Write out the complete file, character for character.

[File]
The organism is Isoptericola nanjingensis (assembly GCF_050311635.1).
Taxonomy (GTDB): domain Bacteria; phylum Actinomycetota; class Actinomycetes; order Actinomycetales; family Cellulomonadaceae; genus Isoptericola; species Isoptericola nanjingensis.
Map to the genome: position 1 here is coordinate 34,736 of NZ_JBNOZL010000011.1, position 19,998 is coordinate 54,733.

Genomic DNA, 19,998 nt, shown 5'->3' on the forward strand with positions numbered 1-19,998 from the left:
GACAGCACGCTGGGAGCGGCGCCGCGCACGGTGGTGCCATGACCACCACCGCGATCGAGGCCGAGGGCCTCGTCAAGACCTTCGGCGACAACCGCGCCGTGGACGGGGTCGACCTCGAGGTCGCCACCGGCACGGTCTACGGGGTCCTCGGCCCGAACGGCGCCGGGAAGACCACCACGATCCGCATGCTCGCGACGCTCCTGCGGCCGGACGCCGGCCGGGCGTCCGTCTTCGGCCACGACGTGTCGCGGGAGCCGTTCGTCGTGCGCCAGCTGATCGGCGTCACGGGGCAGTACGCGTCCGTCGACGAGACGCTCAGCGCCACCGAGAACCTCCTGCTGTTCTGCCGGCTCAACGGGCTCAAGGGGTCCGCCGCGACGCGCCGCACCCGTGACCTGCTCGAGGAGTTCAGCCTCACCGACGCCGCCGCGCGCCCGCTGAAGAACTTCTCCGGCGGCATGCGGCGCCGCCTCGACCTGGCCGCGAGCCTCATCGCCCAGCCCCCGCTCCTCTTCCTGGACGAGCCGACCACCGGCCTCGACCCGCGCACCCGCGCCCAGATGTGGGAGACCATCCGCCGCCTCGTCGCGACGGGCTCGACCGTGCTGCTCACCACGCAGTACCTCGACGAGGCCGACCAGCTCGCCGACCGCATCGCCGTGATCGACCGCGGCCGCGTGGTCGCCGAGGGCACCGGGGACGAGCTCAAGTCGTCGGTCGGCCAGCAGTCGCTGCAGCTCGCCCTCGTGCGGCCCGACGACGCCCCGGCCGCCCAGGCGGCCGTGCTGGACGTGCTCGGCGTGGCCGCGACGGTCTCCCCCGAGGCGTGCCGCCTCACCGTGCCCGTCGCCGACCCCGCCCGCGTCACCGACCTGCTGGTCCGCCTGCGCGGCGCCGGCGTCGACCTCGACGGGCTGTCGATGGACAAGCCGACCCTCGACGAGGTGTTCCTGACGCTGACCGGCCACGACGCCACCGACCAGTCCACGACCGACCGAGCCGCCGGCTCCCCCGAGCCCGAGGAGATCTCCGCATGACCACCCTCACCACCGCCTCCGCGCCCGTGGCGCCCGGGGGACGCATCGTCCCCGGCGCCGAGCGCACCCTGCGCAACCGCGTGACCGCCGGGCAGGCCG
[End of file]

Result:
The organism is Isoptericola nanjingensis (assembly GCF_050311635.1).
Taxonomy (GTDB): domain Bacteria; phylum Actinomycetota; class Actinomycetes; order Actinomycetales; family Cellulomonadaceae; genus Isoptericola; species Isoptericola nanjingensis.
Map to the genome: position 1 here is coordinate 34,736 of NZ_JBNOZL010000011.1, position 19,998 is coordinate 54,733.

Genomic DNA, 19,998 nt, shown 5'->3' on the forward strand with positions numbered 1-19,998 from the left:
GACAGCACGCTGGGAGCGGCGCCGCGCACGGTGGTGCCATGACCACCACCGCGATCGAGGCCGAGGGCCTCGTCAAGACCTTCGGCGACAACCGCGCCGTGGACGGGGTCGACCTCGAGGTCGCCACCGGCACGGTCTACGGGGTCCTCGGCCCGAACGGCGCCGGGAAGACCACCACGATCCGCATGCTCGCGACGCTCCTGCGGCCGGACGCCGGCCGGGCGTCCGTCTTCGGCCACGACGTGTCGCGGGAGCCGTTCGTCGTGCGCCAGCTGATCGGCGTCACGGGGCAGTACGCGTCCGTCGACGAGACGCTCAGCGCCACCGAGAACCTCCTGCTGTTCTGCCGGCTCAACGGGCTCAAGGGGTCCGCCGCGACGCGCCGCACCCGTGACCTGCTCGAGGAGTTCAGCCTCACCGACGCCGCCGCGCGCCCGCTGAAGAACTTCTCCGGCGGCATGCGGCGCCGCCTCGACCTGGCCGCGAGCCTCATCGCCCAGCCCCCGCTCCTCTTCCTGGACGAGCCGACCACCGGCCTCGACCCGCGCACCCGCGCCCAGATGTGGGAGACCATCCGCCGCCTCGTCGCGACGGGCTCGACCGTGCTGCTCACCACGCAGTACCTCGACGAGGCCGACCAGCTCGCCGACCGCATCGCCGTGATCGACCGCGGCCGCGTGGTCGCCGAGGGCACCGGGGACGAGCTCAAGTCGTCGGTCGGCCAGCAGTCGCTGCAGCTCGCCCTCGTGCGGCCCGACGACGCCCCGGCCGCCCAGGCGGCCGTGCTGGACGTGCTCGGCGTGGCCGCGACGGTCTCCCCCGAGGCGTGCCGCCTCACCGTGCCCGTCGCCGACCCCGCCCGCGTCACCGACCTGCTGGTCCGCCTGCGCGGCGCCGGCGTCGACCTCGACGGGCTGTCGATGGACAAGCCGACCCTCGACGAGGTGTTCCTGACGCTGACCGGCCACGACGCCACCGACCAGTCCACGACCGACCGAGCCGCCGGCTCCCCCGAGCCCGAGGAGATCTCCGCATGACCACCCTCACCACCGCCTCCGCGCCCGTGGCGCCCGGGGGACGCATCGTCCCCGGCGCCGAGCGCACCCTGCGCAACCGCGTGACCGCCGGGCAGGCCG